In a little over nine weeks, I will have another c-section. I’m trying not to be terrified. I’m taking the time to mentally and emotionally prepare myself for the recovery. I have some amount of confidence that being prepared will aid me greatly. I have some amount of confidence that Dr. Awesome will assist me in my recovery to a greater extent than my previous doctor. I admit that I’m still concerned that I will have some small amount of postpartum depression (again). It’s something I hadn’t really thought about until somebody recently asked me point blank if I’d had trouble with it when I had my son. I realize that seems like an extremely personal question, and it is, but I wasn’t bothered by it. I was more bothered by the fact that when I got to talking about it with him, his wife and I pretty much have the same birth story. I confessed that the bulk of my depression was related to my feeling like a failure and my lack of control over the situation. But ultimately, I can’t speak for his wife.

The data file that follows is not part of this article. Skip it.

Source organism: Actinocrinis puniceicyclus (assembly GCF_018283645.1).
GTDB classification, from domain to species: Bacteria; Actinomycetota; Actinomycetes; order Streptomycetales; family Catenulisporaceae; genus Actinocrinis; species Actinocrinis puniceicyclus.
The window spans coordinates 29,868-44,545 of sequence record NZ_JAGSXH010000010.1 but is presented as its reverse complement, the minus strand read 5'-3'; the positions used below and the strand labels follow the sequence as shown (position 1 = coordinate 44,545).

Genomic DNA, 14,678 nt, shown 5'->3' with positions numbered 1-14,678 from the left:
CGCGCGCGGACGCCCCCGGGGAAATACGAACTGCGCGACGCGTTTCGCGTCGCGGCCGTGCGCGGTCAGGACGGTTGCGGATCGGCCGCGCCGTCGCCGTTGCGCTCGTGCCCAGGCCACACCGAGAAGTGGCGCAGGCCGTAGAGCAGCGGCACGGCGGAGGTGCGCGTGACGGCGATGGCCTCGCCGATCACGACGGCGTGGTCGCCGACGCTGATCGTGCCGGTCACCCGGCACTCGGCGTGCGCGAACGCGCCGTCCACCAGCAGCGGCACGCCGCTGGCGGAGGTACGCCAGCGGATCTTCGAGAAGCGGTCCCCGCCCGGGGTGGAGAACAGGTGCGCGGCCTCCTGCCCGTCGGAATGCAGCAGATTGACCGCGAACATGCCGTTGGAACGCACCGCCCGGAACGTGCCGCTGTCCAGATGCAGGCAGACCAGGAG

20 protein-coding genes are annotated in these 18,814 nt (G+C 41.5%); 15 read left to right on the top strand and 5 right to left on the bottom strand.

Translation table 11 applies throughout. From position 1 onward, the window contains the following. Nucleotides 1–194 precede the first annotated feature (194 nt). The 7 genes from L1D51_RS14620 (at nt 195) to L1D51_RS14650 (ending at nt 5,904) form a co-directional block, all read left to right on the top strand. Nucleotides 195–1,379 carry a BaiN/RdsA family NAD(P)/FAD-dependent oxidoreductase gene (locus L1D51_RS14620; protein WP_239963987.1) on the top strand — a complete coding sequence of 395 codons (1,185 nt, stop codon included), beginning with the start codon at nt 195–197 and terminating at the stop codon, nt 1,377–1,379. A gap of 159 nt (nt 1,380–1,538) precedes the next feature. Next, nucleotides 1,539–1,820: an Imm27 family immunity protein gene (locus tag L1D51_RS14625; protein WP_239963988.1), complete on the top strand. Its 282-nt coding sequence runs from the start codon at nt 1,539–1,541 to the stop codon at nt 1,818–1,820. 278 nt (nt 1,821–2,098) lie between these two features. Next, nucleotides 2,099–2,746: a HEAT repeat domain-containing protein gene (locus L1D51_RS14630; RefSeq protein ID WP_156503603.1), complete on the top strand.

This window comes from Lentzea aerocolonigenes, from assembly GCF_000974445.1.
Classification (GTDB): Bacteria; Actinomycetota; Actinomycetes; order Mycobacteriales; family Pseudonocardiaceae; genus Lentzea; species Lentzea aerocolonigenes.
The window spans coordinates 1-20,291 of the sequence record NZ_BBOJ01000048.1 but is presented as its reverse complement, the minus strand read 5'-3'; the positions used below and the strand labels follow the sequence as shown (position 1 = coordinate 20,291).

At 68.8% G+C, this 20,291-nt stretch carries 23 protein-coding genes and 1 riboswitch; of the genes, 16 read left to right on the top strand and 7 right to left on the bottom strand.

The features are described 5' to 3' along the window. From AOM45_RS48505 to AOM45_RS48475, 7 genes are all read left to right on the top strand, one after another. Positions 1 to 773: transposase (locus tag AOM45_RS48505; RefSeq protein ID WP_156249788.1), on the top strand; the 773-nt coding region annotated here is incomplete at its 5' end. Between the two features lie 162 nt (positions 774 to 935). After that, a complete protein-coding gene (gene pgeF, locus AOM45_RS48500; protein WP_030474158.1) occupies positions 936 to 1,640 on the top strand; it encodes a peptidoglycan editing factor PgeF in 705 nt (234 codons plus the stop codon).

In the past year or so, I’ve come to know some really great people through the blogosphere and the twittersphere. I find myself wishing I knew these people when I was in recovery the first time around. Maybe I would not have felt so alone. Maybe I would have reached out. I have some amount of confidence that should I find myself in the dumps again, I will have all of you to help pull me back out.